The Wolves lost to Denver 117-110 at home Wednesday — the
fourth fifth loss in their last five six games — prompting a reflection from the faithful.
Is it time for Rick Adelman to seriously adjust the shortness of his bench as Andy G at Punch Drunk Wolves wonders aloud?
Adelman isn’t using a bench. And in turn, the bench is playing like s—. Is it the chicken or the egg? Would more faith in a second unit, over the course of increased sample size, lead to more consistent second-quarter production? Would more rest for the starters improve their defensive effort? Would playing some reserves like Gorgui Dieng, who don’t worry about their own foul trouble, help set a defensive tone where opponents don’t feel like they can pick whatever spot they like, on a given possession?
William Bohl at A Wolf Among Wolves has some nice quotes from Kevin Love and Corey Brewer…
Brewer, candid as always, elaborated on the mental state of the Timberwolves: “We’ve got to get some kind of swag, or energy. I was in Denver last year, and we thought we were the greatest team ever, even when we weren’t. We need to get an identity. We don’t have an identity yet.”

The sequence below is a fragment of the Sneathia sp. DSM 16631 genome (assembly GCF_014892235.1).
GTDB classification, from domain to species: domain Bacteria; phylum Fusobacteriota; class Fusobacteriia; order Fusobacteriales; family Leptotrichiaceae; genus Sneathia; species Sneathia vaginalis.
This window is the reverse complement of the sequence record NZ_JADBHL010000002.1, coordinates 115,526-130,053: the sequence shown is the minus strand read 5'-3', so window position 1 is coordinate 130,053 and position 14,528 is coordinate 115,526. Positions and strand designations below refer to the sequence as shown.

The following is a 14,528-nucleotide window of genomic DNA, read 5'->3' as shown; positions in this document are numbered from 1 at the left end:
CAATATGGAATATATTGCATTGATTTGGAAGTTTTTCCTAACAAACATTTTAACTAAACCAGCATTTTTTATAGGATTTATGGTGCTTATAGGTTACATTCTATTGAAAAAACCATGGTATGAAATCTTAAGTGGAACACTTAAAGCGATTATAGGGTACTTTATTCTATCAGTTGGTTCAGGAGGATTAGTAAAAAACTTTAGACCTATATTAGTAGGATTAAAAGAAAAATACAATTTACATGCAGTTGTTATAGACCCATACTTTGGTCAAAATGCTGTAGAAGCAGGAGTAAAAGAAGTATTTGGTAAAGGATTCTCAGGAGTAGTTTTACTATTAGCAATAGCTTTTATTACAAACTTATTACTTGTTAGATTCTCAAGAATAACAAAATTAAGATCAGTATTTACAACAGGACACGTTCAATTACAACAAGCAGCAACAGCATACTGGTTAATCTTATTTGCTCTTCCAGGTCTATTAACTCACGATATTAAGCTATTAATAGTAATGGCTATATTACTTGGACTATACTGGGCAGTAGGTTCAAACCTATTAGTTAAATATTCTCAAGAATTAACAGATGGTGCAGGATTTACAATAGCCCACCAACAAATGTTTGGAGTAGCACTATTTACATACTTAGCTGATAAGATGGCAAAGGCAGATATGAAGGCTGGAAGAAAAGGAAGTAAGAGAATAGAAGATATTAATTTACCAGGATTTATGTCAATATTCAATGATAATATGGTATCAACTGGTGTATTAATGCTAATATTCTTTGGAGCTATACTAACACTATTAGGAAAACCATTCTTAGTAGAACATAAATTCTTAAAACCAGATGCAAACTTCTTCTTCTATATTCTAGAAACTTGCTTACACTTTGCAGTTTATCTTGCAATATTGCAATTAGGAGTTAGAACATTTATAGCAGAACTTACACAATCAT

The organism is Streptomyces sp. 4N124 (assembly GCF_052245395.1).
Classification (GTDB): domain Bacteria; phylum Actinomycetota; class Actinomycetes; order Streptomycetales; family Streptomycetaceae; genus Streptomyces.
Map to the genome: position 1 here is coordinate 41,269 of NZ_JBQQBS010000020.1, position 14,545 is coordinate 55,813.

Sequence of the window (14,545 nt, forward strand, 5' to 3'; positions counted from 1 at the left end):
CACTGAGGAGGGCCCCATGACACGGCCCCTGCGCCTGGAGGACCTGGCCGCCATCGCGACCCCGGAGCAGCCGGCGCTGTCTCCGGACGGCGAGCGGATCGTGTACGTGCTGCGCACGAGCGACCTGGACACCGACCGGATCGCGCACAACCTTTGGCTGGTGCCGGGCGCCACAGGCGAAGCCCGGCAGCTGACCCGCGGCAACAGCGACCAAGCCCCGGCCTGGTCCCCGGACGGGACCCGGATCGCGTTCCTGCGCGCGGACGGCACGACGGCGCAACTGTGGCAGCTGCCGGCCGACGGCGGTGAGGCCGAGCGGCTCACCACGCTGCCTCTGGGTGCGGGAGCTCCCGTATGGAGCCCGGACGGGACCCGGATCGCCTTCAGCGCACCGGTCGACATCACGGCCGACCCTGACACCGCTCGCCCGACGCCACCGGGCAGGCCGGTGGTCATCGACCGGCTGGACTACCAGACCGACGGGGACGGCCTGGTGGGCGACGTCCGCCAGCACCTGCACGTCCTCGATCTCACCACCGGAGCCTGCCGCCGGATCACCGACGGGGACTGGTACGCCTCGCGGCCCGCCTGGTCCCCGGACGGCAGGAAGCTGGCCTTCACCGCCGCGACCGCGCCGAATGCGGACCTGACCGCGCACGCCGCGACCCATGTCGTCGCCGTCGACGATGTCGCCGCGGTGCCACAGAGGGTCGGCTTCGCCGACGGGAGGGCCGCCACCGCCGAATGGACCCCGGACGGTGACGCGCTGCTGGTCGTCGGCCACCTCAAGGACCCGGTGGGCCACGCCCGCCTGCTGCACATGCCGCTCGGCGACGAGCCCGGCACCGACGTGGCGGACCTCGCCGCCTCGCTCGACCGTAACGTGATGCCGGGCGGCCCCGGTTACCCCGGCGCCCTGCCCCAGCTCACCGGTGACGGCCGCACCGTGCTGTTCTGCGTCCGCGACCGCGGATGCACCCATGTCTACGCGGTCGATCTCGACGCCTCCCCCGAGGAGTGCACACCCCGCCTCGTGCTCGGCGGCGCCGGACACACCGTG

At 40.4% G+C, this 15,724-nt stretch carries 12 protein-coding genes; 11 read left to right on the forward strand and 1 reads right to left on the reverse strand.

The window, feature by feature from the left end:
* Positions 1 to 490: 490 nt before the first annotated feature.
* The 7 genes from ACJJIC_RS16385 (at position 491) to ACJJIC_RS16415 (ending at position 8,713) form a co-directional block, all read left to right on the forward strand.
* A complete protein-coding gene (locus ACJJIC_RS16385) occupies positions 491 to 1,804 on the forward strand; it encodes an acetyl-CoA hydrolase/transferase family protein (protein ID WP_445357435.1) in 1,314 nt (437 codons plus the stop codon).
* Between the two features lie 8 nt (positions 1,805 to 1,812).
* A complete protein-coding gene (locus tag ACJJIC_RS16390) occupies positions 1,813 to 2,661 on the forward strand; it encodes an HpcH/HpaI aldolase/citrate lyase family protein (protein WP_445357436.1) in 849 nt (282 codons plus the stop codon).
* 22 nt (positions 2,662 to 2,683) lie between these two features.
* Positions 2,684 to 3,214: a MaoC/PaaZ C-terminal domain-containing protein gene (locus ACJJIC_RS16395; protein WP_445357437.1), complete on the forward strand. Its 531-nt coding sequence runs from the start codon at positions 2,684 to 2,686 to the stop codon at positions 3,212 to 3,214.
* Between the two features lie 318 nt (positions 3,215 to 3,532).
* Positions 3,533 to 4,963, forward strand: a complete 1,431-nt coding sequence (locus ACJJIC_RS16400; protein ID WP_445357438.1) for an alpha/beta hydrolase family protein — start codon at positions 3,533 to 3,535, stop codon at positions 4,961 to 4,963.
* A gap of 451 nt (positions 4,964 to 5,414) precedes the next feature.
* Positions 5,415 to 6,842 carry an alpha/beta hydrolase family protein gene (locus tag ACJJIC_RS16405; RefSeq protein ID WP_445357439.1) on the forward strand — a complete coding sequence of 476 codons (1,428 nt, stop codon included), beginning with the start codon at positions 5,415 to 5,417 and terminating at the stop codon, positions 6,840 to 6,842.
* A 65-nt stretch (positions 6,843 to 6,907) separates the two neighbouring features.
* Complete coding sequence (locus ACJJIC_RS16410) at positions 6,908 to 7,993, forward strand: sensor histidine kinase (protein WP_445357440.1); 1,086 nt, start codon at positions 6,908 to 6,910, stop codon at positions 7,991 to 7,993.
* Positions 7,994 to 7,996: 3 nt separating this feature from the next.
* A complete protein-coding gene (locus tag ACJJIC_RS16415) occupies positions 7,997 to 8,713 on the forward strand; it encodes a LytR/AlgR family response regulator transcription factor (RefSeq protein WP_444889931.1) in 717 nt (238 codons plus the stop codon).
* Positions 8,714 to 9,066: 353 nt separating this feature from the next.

Love’s assessment of the loss, on the other hand, was practical (and succinct):
“We just need to play some f—–g defense.”
It’s impossible to quantify energy levels and difficult to identify what, precisely, “swag” is. So instead of focusing on those lacking aspects of the Wolves’ loss to the Nuggets, I’ll focus on a couple of plays that offer concrete examples of problems on the defensive end, namely, lack of communication and knowing when (and when not) to gamble on the perimeter.
Players can cite effort, because it’s the warrior’s mentality to run harder through the wall. Hard to deny the rotations sluggishness the last couple weeks. The schedule has been cited by Adelman (and others) for compounding the Wolves recent struggles on offense, but the defense has been getting all the attention lately.
Is it better for a team to play middling competition with little to no rest or is it better to play stiff competition with time to prepare? We’ll find out in the coming weeks, but with no tools in Adelman’s toolkit, it’s hard to blame the guy for not wanting to throw rookie foul machines like Gorgui Dieng out there and pleading for just giving them a try would seem the definition of panicking.